The scanning process itself is quite noisy due to variations in: laser beam intensity, laser beam geometry, scanning direction, scanning speed, accuracy of printed bar widths, light bar reflectivity, dark bar reflectivity and foreign matter presence on the package. This degrades the digitizing process and may in certain circumstances make bar code reading quite difficult. However, the prior art cordless wand compounds the problem by adding RF noise to the scanning signal. Consequently the trade has generally steered clear of cordless wands and has endured the inconvenience of a cable or cord connection between the bar code scanner and the portable remote terminal or, alternatively, has incorporated the scanner into the terminal itself. However, this merely trades one set of problems for another. The integrated unit is considerably heavier than the bar code reading device alone, and while the clerk no longer has to drag a cord, the arms and wrists now have to manipulate a lot of weight while performing a bar code scan. It can be seen that there is a need for an improved shelf tag verification system.
This invention eliminates inconveniences associated with prior an shelf tag verification systems by transmitting bar codes from a bar code reader to a portable remote terminal in a binary coded format. The bar code reader includes a scanner for manually controlled scanning of printed bar codes, a decoder for decoding and digitizing output voltage levels from the scanner and a surface acoustic wave resonator for wireless transmission of output signals from the decoder to the portable remote terminal unit. A check code is also transmitted for verification of the signal. The portable remote terminal has an amplifier sequenced hybrid receiver for receiving output signals from the decoder and a microprocessor which checks the integrity of the received signals. When an accurate transmission is received, it is relayed by radio transmission to a base station. The base station forwards the transmission to a host computer which checks an information file, indexed according to bar codes, and routes the current product price or other appropriate information back to the portable remote terminal.
Accordingly, it is an object of the invention to provide an improved apparatus and method for verifying alphanumeric information appearing on tags affixed to shelving for bar coded products.
It is another object of the invention to enable improved verification of bar codes imprinted upon products.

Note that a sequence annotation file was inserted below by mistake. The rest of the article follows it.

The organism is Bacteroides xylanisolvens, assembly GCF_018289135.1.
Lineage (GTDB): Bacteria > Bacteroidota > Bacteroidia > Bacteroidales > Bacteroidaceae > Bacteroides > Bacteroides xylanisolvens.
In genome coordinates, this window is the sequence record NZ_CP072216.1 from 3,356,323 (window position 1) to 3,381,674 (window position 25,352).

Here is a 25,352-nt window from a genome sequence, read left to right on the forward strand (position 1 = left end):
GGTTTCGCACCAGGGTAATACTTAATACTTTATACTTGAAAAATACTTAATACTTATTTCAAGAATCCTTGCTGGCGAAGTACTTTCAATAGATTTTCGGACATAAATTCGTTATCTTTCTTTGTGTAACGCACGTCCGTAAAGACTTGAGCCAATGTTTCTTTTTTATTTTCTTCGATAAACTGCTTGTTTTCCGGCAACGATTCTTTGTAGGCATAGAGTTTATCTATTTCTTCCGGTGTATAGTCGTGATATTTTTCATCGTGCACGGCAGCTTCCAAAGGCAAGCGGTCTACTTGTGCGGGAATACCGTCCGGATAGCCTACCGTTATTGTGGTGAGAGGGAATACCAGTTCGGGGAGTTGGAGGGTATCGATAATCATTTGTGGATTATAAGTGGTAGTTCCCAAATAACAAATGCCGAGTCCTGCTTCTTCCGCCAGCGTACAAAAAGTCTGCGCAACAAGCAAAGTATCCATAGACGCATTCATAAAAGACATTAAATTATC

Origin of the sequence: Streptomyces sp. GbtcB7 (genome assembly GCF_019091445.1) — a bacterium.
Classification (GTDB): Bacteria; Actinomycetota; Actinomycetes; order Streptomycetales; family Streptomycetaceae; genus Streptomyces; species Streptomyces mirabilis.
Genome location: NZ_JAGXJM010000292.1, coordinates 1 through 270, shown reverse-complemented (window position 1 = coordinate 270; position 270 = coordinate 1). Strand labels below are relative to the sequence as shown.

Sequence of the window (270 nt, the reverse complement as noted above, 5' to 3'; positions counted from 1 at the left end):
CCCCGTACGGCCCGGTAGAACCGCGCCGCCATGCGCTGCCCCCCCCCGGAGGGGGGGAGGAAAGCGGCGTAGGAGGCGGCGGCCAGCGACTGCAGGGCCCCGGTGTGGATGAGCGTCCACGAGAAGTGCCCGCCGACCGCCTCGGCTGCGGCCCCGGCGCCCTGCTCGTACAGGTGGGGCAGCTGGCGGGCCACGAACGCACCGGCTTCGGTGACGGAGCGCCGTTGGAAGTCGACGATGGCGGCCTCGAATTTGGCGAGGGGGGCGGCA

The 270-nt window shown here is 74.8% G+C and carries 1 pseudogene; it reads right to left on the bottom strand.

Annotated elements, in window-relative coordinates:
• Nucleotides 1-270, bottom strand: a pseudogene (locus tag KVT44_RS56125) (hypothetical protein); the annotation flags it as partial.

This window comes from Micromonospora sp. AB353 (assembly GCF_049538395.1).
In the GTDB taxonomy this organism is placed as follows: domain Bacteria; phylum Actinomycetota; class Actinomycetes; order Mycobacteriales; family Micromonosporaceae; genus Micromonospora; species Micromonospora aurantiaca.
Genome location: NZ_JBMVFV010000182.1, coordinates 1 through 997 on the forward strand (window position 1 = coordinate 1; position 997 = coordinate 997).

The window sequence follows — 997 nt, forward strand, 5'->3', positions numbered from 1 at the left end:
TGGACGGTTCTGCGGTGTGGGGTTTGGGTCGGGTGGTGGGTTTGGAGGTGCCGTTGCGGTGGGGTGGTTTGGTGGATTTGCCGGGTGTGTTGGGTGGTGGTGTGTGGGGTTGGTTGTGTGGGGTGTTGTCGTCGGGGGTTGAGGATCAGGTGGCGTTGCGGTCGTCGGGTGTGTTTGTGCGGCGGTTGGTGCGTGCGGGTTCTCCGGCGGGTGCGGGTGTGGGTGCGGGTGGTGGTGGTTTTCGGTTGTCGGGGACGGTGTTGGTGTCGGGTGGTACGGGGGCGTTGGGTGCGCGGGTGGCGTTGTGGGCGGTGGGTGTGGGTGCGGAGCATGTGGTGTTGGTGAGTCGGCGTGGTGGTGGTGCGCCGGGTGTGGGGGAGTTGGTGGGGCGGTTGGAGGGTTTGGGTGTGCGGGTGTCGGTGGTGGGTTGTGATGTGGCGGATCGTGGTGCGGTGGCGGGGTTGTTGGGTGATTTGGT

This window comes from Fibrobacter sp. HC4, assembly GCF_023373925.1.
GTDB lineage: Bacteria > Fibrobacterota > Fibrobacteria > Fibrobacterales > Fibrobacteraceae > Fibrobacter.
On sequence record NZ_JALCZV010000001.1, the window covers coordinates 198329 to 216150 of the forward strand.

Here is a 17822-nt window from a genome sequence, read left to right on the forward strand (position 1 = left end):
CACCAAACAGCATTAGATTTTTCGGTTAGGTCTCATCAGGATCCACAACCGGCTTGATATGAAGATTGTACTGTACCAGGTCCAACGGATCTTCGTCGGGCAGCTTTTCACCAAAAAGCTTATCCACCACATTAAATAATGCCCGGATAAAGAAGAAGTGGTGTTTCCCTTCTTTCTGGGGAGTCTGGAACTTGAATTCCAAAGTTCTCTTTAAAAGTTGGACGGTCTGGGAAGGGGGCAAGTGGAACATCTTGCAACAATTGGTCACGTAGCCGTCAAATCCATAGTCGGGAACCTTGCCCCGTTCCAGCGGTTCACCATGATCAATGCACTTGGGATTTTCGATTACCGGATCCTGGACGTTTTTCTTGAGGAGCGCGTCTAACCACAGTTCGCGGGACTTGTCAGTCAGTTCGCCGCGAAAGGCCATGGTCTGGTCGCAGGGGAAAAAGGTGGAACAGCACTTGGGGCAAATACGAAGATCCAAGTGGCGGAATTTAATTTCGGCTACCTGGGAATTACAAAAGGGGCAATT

Other objects and advantages of the invention will be apparent from the following description, the accompanying drawings and the appended claims.
FIG. 1 is a schematic illustration of a shelf tag verifying system according to the present invention.
FIG. 2 is a schematic illustration of a surface acoustic wave resonator.
FIG. 3 is a schematic illustration of an amplifier-sequenced hybrid receiver.
FIG. 4 is a schematic illustration of a signal sent from a bar code scanner to a terminal unit.
A shelf tag verifying system in accordance with the present invention may be configured as generally illustrated in FIG. 1. The system comprises a terminal unit 10 in communication with a bar code reader 14. Terminal unit 10 also communicates with a base station 12. Base station 12 is in communication with a host computer (not illustrated) which stores product information responsive to queries generated by terminal unit 10.
Terminal unit 10 comprises a microprocessor 16 which receives operator input from a keyboard 26 and which is connected for communication with an amplifier-sequenced hybrid (ASH) receiver 38, a radio transmitter 22, a radio receiver 24 and an indicating device 11 which may be a liquid crystal display, voice synthesizer or other unit capable of generating an indication recognizable by a human operator. Also shown on FIG. 1 is an audio unit 13 which generates a "beep" or other distinctive sound to indicate successful reception of a scanning signal from bar code reader 14. ASH receiver 38 receives binary coded radio signals corresponding to a bar code printed upon a label 20 and scanned by a scanner 18 mounted within bar code reader 14. Scanner 18 preferably comprises a laser, a power supply, scanning optics and a photodiode sensor, all of which are conventional and none of which are illustrated. Label 20 may be imprinted upon a product package and may identify the contents of the package. Scanner 18 is activated by a manual control 19, and bar code reader is manually swept along a path which directs a laser beam across label 20. Alternatively scanner 18 could generate a suitable scanning beam using a light emitting diode and appropriate collimating optics or a light source and CCD sensor.